This WIPO-compliant approach seeks to preseve copyright balance and should be considered carefully by Canadian officials as a potential model (Canada is currently working on an economic trade agreement with India).  

13 Comments

  1. Awesome
    I like this. This would be a proper solution for us, I think. It’s about time a government somewhere out there recognizes what is reasonable.

  2. Two years jail time? For making a back-up? Plus a fine?

  3. MousierLibre says:

    What about transferring platforms? What about centralizing my BluRays to my media server?

    What about when Apple goes bankrupt again and their DRM servers stop working?

    Leaves a lot of unanswered questions for the consumer.

    Additionally good luck with enforcing. Who decrypted and when? I don’t know whats on the harddrive? Maybe my son put on there, maybe my daughter. All I know is I did not commit the act of decryption.

    Want to make more money Hollywood and not worry about piracy?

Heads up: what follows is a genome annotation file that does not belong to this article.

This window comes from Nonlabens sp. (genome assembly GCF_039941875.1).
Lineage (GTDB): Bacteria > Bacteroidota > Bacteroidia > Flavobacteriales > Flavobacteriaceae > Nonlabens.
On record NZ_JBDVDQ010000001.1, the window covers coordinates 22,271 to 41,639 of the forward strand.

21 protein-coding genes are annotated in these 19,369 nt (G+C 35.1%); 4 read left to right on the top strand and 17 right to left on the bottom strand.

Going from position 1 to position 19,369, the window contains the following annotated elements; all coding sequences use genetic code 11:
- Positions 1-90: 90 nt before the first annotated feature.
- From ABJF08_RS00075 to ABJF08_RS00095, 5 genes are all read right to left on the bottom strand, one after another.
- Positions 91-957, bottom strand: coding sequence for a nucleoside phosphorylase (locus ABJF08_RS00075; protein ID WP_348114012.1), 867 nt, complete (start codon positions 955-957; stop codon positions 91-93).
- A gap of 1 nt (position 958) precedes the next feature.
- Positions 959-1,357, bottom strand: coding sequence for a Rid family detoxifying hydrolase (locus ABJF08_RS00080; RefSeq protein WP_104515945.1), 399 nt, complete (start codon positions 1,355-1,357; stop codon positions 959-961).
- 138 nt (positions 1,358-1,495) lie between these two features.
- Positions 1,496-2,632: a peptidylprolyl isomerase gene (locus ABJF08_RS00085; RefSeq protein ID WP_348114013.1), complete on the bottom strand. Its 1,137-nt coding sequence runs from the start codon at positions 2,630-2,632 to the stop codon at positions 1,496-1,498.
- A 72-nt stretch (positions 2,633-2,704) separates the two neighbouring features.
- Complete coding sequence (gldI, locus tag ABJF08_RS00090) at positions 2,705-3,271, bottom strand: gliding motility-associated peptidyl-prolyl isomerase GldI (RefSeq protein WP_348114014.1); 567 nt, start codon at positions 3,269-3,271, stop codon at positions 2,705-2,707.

$ 15 / month all you can eat video with no BS restrictions. No one will bother to decrypt or pirate if you make it easy enough. Plus you wont have to worry about those greasy middlemen.

    Then spend your time suing the ISP’s for their absurd caps stating its anticompetitive with your service. Everyone wins, except for the cable companies. They’ve outlived their relevance anyhow!

  4. “with the intention of infringing such rights”

    So… so long as we don’t set out to profit from the files, we can do what we like for personal use?

  5. Chris Brand says:

    profit
    @Bob – infringing copyrights has nothing to do with whether you set out to profit or not. For example, in Canada making a backup copy of a DVD is infringing, even for personal use, hence with this sort of provision, circumventing CCS in order to backup a DVD would be punishable by up to two years in prison plus a fine.

  6. @Chris Brand

    ” For example, in Canada making a backup copy of a DVD is infringing, even for personal use, hence with this sort of provision, circumventing CCS in order to backup a DVD would be punishable by up to two years in prison plus a fine.”

    Perhaps. But (always) look on the bright side ūüėČ This way, there’s no firing squad to face.